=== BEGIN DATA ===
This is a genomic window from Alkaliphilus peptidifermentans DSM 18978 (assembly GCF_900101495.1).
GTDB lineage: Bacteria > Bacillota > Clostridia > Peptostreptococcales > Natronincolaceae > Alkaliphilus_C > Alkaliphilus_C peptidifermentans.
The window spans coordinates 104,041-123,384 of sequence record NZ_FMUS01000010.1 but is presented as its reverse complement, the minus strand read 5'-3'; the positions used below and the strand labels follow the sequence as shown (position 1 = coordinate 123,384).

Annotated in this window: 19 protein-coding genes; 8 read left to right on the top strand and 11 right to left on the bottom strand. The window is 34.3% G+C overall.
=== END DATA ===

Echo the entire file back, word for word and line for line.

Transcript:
This is a genomic window from Alkaliphilus peptidifermentans DSM 18978 (assembly GCF_900101495.1).
GTDB lineage: Bacteria > Bacillota > Clostridia > Peptostreptococcales > Natronincolaceae > Alkaliphilus_C > Alkaliphilus_C peptidifermentans.
The window spans coordinates 104,041-123,384 of sequence record NZ_FMUS01000010.1 but is presented as its reverse complement, the minus strand read 5'-3'; the positions used below and the strand labels follow the sequence as shown (position 1 = coordinate 123,384).

Annotated in this window: 19 protein-coding genes; 8 read left to right on the top strand and 11 right to left on the bottom strand. The window is 34.3% G+C overall.